Their retrospective review of approximately 1,340 trauma patients, ages 0 to 17 years, will be published in the Journal of Trauma and Acute Care Surgery and is currently available on PubMed at http://www.ncbi.nlm.nih.gov/pubmed/?term=26402528).
Hematocrit is a blood test that measures the percentage of the volume of whole blood that is made up of red blood cells. This measurement depends on the number and size of red blood cells. Contrary to earlier medical teachings, adult trauma studies have shown that a drop in hematocrit can occur immediately after injury – predicting ongoing occult, or non-obvious, blood loss. To date, the use of hematocrit in triaging bleeding pediatric trauma patients had not been investigated.
In examining the patient medical records of all patients who presented to the level 1 pediatric trauma center at CHLA between 2005 and 2013, the researchers found that an admission hematocrit of ≤35 was able to identify children who required an intervention – either transfusion or operation – for bleeding, up to 67 hours after arrival.
Unintentional injury from trauma is the leading cause of death in children older than one year of age. Because young children can be far more difficult to assess clinically than adults, identifying their injuries and assessing blood loss in these patients is more challenging, requiring resources including advanced imaging, inpatient observation and serial blood tests. Identifying pediatric intra-abdominal injury (IAI) is especially difficult, according to the CHLA researchers. Computed tomography (CT) scans are often used to evaluate patients, but these involve radiation exposure and increased cost.
“A quick and cost-effective measure, such as admission hematocrit, to identify pediatric patients who are at a high risk for bleeding could provide a critical improvement in optimizing care for children, while reducing costs,” said principal investigator Christopher P. Gayer, MD, PhD, FAAP, FACS, of Trauma Attending in the Division of Pediatric Surgery at CHLA.
The results of the study showed a significant difference in admission hematocrit between patients who subsequently required a transfusion and those who did not. The cutoff figure of ≤35 had a 94 percent sensitivity, 77 percent specificity and nearly 100 percent negative predictive value. This led the researchers to conclude that use of this cutoff provides a reliable screening tool, due to its low false negative rate and high specificity for identifying those at increased risk of bleeding.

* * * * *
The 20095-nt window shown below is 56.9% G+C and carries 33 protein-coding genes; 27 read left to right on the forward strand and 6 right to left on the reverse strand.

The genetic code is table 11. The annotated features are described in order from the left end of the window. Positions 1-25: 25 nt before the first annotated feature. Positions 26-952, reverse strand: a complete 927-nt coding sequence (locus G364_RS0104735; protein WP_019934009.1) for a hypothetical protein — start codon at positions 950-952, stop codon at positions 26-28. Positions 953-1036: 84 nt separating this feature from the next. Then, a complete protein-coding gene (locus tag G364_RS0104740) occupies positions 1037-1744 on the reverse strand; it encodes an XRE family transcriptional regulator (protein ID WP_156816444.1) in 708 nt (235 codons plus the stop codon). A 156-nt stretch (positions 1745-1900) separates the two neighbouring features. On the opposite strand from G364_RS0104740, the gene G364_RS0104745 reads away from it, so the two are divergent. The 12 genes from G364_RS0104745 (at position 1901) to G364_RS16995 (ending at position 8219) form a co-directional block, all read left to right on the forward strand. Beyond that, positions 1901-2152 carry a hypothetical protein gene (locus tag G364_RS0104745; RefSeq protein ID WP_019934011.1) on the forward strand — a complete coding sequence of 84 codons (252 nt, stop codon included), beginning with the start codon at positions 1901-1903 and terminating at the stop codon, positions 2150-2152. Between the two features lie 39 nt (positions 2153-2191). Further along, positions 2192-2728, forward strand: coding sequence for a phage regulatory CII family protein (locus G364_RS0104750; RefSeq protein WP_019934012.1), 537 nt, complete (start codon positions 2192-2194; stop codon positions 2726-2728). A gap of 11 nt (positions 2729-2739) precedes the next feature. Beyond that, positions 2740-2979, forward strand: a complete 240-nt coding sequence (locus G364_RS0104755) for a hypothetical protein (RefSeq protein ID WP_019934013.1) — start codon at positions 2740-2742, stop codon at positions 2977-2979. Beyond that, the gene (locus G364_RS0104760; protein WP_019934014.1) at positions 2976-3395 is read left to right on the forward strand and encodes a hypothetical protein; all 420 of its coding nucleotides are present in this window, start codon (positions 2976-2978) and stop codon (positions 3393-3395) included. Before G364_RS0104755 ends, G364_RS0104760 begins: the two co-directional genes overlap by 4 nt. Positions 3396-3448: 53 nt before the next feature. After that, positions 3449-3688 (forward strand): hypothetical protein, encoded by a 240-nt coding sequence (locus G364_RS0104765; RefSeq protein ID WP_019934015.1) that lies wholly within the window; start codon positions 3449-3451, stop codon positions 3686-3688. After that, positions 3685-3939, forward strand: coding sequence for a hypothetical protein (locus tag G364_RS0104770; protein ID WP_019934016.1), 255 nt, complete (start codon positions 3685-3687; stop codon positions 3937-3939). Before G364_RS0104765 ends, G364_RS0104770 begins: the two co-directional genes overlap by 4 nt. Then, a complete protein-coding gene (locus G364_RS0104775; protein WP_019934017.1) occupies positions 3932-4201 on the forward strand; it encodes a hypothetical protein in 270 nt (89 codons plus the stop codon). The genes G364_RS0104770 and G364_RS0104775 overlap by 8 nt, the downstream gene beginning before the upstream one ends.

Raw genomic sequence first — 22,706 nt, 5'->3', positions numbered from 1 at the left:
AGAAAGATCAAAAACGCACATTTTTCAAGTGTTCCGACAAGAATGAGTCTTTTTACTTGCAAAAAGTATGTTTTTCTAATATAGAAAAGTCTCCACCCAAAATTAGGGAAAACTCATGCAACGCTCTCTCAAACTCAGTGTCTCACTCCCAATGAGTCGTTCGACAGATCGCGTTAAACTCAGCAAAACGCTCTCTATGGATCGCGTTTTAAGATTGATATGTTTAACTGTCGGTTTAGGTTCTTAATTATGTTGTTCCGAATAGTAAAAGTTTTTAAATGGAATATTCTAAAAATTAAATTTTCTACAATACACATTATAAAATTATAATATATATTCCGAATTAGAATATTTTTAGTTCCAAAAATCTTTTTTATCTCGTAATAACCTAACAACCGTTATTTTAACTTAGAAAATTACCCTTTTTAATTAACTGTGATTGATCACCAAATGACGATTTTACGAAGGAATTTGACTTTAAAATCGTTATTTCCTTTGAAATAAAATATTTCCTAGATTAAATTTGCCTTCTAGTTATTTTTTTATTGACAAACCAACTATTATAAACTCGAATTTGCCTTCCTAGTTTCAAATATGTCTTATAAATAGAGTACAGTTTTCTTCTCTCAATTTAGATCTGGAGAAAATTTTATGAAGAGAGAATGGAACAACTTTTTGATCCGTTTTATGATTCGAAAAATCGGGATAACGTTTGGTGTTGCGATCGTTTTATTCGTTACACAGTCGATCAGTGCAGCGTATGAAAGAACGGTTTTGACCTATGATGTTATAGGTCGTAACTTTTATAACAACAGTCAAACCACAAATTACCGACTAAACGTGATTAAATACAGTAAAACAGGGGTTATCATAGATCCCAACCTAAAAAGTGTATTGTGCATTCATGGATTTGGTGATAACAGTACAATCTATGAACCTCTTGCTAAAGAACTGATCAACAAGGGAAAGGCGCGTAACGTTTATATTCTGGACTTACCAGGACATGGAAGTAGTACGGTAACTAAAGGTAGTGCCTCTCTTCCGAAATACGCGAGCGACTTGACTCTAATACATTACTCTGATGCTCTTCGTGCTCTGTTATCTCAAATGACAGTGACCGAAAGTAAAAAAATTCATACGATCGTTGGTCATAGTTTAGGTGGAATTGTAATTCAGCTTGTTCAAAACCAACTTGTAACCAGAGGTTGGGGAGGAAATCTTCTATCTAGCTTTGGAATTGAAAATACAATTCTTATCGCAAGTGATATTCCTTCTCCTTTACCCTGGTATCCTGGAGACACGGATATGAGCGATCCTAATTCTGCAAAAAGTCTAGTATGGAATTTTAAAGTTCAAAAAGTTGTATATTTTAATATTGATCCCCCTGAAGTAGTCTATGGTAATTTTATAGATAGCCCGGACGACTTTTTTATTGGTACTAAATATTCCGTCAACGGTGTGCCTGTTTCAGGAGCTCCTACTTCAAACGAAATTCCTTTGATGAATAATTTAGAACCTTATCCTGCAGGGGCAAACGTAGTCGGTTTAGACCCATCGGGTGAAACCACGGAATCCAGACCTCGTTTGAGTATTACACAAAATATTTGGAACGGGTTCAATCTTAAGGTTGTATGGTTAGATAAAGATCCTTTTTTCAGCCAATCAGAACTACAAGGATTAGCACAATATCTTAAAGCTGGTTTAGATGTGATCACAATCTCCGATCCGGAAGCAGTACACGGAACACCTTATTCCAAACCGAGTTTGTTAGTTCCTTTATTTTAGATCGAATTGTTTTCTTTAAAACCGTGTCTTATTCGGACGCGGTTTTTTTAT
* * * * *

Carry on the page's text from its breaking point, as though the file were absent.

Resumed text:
“Admission hematocrit can be done rapidly in the trauma bay, is relatively inexpensive, causes minimal harm and can aid in critical decision-making and rapid identification of occult bleeding. Our results show that a hematocrit level of less than 35% on admission predicts a greater likelihood for the need of transfusion in pediatric blunt trauma patients,” said first author Jamie Golden, MD, a research fellow at CHLA.
The physicians noted that while a doctor’s concern in the face of clinical signs of hemorrhagic shock should always take priority over lab data, a repeat hematocrit can be quickly and easily performed if clinically indicated. They added that the results of their study, conducted retrospectively at a single site, require validation in a prospective, multicenter study.
Additional contributors to the study include Avafia Dossa, MD, MS, Catherine J. Goodhue, MN, and Jeffrey S. Upperman, MD, FAAP, FACS, all of Children’s Hospital Los Angeles.
About Children’s Hospital Los Angeles
Children’s Hospital Los Angeles has been named the best children’s hospital in California and among the top 10 in the nation for clinical excellence with its selection to the prestigious U.S. News & World Report Honor Roll. Children’s Hospital is home to The Saban Research Institute, one of the largest and most productive pediatric research facilities in the United States. Children’s Hospital is also one of America’s premier teaching hospitals through its affiliation since 1932 with the Keck School of Medicine of the University of Southern California. For more information, visit CHLA.org. Follow us on Twitter, Facebook, YouTube and LinkedIn, or visit our blog at http://researchlablog.org/.
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